20. Non-fiction, which is unusual for me, written by the excellent Mr. Bryson. Highly recommended: http://kingmagu.blogspot.com/2011/03/20-short-history-of-nearly-everything.html

21. My third attempt at reading Nick Hornby – probably my favourite of his so far: http://kingmagu.blogspot.com/2011/03/21-juliet-naked-by-nick-hornby.html

22. I know I’m not the first to read and review this one, but the concept made me curious, and it was a quick read: http://kingmagu.blogspot.com/2011/03/22-one-day-by-david-nicholls.html

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Jen K’s CBR-III Reviews 1-4

It took me a little bit of time to get on the group blog (I was putting it off due to a slow internet connection), so here are links to my first four reviews.

Drood by Dan Simmons

Cloud Atlas by David Mitchell

A Short History of Nearly Everything by Bill Bryson

I Feel Bad About My Neck by Nora Ephron

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Mr. Vlach’s CBRIII#1: At Home: A History of Private Life by Bill Bryson

Here is my first entry into this year’s Cannonball Read: the review

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Raych’s CBR-III Read #1 – At Home

Oh Billy Bry, never ever change.  Do not evolve as a writer, and please do not die.  I want you writing cheeky rambles about nothing much when I am old and grey.
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At Home is a cheeky ramble about nothing much, and also everything.  Bryson moved into an old rectory in Norfolk and was investigating a leak in the attic when he discovered a door leading to wtfnothing.  You or I would be all, Seal that shit before the kids find it and plunge to their screeching deaths, but Bryson is like, Houses are odd and I will write a book.  It will be a ‘short history of private life’ but that gambit will mostly just be an excuse to noodle through whatever I find interesting.  I will slip in all the trivia that I’ve gleaned since my last noodle, being the ENORMOUS TRIVIA-MAGNET THAT I AM, and I will continue to be the Valedictorian of the Unexpectedly Apt Adjective.  Casually frisky, robustly harmful, energetically combustible.  People will be on board.

I am always on board with you, sir.  It took me forever to read this because after every three lines or so I would go back and re-read them just for the sheer delight of it.  And cheeky!  Have I mentioned cheeky?  Somehow, while discussing the underappreciated corridor, he veers into Eiffel Tower territory, which edifice ‘wasn’t just the largest thing that anyone had ever proposed to built, it was the largest completely useless thing…Never in history has a structure been more technologically advanced, materially obsolescent, and gloriously pointless all at the same time.’  Them’s fightin words, but not empty insults.  The Tower was the Last Iron Thing built, just after the birth of its more practical cousin, steel, and then everyone was like, The hell, Eiffel?  S’matter with you?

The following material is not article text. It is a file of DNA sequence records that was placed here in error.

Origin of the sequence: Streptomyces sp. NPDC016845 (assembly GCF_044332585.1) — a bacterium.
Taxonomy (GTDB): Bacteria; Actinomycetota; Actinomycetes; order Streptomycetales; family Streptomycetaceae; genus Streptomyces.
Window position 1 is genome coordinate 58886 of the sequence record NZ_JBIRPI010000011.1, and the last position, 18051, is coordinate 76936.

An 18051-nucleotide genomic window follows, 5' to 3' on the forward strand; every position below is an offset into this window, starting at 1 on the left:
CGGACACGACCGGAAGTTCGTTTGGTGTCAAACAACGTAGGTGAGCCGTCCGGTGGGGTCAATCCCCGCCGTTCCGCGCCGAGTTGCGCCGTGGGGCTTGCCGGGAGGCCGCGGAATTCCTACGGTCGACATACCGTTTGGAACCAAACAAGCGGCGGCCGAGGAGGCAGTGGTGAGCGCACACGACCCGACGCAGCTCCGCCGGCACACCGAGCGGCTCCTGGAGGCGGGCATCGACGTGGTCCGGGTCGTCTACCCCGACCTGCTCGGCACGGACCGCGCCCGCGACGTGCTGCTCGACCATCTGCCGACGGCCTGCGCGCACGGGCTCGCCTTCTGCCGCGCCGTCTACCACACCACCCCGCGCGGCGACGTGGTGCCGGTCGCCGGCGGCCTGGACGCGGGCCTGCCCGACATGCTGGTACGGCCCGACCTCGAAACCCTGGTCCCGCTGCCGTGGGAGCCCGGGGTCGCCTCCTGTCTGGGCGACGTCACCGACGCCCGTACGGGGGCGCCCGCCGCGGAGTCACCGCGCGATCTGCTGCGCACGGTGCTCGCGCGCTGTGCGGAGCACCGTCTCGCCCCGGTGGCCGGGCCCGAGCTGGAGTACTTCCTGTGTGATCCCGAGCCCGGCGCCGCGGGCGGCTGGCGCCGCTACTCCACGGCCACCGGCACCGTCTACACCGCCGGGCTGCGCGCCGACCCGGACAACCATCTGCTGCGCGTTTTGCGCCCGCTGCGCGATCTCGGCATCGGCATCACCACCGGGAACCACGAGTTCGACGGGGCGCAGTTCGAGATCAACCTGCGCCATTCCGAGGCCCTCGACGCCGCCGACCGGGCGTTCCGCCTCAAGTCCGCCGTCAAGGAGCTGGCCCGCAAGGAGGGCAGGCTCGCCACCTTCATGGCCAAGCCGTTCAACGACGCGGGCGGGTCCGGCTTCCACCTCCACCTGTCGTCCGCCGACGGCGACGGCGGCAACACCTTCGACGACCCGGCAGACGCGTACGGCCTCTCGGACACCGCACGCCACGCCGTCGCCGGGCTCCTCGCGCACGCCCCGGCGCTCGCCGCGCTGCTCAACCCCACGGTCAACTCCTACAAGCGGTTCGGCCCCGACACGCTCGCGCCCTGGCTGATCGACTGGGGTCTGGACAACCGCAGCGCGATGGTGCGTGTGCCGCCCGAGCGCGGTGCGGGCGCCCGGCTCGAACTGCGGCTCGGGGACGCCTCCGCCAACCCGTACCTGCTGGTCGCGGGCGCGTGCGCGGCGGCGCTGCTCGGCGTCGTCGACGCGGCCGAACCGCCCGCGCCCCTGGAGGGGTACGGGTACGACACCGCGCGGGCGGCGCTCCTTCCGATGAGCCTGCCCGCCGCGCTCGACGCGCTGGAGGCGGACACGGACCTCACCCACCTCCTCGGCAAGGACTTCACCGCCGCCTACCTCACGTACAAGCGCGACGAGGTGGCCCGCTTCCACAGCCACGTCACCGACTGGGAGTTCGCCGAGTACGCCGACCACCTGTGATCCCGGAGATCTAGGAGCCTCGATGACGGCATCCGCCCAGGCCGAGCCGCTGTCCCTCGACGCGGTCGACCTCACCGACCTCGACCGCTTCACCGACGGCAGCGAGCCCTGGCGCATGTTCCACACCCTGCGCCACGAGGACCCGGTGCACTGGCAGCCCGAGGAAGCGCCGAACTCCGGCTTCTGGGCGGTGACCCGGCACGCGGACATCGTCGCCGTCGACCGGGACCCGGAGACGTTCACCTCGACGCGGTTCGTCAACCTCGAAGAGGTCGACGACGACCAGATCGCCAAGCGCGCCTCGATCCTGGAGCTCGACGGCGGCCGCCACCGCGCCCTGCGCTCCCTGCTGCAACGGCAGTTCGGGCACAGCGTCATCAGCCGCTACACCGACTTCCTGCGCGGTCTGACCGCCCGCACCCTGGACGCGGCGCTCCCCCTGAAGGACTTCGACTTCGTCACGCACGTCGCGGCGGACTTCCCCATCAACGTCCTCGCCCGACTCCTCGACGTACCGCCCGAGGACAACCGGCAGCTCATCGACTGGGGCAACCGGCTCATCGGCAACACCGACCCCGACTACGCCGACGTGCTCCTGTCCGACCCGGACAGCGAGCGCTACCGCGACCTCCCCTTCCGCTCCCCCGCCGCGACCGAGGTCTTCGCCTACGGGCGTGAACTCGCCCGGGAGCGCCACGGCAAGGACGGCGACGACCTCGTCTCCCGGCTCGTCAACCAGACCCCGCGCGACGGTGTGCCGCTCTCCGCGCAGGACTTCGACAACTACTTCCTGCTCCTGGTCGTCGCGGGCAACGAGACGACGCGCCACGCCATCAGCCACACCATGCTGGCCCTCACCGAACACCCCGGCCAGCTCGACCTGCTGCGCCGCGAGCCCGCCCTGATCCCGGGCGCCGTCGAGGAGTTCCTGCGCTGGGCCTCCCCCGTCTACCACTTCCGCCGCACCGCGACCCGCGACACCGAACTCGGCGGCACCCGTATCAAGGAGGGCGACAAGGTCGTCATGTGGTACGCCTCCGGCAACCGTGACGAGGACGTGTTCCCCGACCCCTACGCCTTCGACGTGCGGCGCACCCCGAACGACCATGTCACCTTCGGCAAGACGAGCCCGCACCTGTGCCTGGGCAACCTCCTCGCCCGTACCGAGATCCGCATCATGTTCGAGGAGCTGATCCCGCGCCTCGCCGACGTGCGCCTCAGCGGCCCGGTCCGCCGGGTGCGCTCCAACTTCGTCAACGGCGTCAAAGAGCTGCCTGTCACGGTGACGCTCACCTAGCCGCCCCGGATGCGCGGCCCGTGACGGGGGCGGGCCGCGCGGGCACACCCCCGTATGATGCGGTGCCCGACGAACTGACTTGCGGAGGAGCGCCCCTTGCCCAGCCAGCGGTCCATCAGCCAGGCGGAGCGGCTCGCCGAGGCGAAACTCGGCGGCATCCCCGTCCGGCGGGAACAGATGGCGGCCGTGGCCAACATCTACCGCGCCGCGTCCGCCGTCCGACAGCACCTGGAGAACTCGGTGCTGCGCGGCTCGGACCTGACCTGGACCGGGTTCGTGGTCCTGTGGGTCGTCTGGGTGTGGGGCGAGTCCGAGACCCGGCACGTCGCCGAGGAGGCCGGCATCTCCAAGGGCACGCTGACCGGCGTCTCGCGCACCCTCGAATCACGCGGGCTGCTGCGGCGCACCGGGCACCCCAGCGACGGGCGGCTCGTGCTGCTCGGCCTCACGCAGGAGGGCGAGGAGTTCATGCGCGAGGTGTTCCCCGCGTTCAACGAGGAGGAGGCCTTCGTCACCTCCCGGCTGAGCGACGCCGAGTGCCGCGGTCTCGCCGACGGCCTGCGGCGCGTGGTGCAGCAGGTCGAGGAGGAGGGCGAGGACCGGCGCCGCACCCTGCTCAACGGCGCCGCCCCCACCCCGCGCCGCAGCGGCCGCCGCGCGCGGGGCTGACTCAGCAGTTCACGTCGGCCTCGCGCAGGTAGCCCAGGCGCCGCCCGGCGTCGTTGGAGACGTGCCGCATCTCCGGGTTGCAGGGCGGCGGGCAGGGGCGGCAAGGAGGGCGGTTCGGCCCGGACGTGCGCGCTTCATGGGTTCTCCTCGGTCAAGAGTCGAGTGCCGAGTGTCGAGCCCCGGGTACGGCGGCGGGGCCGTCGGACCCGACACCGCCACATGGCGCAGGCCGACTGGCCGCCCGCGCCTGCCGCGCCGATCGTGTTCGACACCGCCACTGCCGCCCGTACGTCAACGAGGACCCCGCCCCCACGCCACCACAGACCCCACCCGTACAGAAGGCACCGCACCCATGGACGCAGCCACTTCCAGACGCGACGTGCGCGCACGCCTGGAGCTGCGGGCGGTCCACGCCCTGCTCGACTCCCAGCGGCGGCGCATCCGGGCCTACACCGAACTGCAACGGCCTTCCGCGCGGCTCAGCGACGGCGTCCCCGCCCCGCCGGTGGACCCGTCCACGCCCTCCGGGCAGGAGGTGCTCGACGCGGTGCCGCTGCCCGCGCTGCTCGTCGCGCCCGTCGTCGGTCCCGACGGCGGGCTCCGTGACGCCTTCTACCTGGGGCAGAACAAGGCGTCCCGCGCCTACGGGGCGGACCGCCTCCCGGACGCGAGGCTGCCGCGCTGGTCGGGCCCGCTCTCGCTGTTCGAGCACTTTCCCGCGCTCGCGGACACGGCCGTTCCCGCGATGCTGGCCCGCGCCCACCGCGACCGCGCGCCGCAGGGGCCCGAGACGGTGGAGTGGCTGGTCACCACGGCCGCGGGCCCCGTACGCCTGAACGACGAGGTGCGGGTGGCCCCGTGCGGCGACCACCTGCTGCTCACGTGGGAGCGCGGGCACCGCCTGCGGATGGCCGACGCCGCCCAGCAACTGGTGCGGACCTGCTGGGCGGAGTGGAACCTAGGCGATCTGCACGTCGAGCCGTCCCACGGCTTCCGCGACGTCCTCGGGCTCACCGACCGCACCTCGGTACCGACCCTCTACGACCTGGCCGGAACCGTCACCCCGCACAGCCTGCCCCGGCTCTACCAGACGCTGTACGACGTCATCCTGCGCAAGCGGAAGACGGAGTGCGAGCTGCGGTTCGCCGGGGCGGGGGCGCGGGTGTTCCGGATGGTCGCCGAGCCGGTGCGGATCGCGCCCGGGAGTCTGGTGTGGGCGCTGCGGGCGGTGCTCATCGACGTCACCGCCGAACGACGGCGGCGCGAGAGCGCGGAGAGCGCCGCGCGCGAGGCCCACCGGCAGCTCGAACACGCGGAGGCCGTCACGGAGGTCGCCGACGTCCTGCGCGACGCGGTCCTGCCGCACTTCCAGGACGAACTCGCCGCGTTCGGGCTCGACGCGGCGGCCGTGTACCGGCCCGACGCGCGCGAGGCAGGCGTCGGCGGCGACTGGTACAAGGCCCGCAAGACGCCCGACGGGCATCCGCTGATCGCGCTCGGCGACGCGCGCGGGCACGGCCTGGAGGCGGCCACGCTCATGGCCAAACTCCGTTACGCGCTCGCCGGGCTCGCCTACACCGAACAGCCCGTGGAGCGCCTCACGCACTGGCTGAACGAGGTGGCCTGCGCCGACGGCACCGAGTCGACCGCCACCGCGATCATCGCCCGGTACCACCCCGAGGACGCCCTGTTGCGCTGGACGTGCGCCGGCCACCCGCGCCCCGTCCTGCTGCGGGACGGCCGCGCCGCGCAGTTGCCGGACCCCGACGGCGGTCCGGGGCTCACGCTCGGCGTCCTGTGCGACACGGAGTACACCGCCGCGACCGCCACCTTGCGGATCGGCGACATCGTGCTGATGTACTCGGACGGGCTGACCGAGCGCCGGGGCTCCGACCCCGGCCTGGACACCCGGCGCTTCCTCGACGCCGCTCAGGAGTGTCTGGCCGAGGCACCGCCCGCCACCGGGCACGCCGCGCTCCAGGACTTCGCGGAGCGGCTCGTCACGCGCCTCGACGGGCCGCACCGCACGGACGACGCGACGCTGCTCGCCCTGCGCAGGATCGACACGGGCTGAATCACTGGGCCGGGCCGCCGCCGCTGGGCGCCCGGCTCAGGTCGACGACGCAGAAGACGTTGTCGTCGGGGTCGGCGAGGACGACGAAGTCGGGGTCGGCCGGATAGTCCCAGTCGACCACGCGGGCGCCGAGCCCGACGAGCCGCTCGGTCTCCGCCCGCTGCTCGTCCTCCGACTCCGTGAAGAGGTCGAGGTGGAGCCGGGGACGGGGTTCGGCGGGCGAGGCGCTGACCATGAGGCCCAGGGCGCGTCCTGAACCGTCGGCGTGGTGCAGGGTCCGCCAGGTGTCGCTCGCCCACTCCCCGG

Corridors and Eiffel Towers being, admittedly, strange bedfellows.  This isn’t just a history of kitchen sinks or of falling down stairs (though it’s that, too), but a broad, piecemeal swath of human development.  The history of the garden is also the history of the public park which is also the history of public wealth and the idea that even the poor need a place to stroll through attractively arranged plantlife.  Ya dig?

The book is four-hundred-and-hummina pages, but even that is painfully small for all the things Bryson proposes to historicize.  It is of necessity selective, and selective primarily to Brits and Americans and to the Victorian era because that is When Shit Was Invented.  The rectory’s original rector was born into a world of candlelight and carriages and died surrounded by steampships and anesthesia and refrigeration and telephones and cars and movies and mass-produced soap.  You were so industrious, my nineteenth century darlings.

There are a very few bits near the beginning that are too much This is what a Victorian woman wore: list of numerous clothing items, or This is how a rector ate: list of many food items, which, while interesting, are just so LISTY.  Those taper off about a chapter or so in, and are really my only beef.  Largely beefless, this review.  I am a shameless Bryson fangirl, and I cannot help flailing my hands.  Read this, and love it.

Requisite ass-covering: copy received from RandomHouse.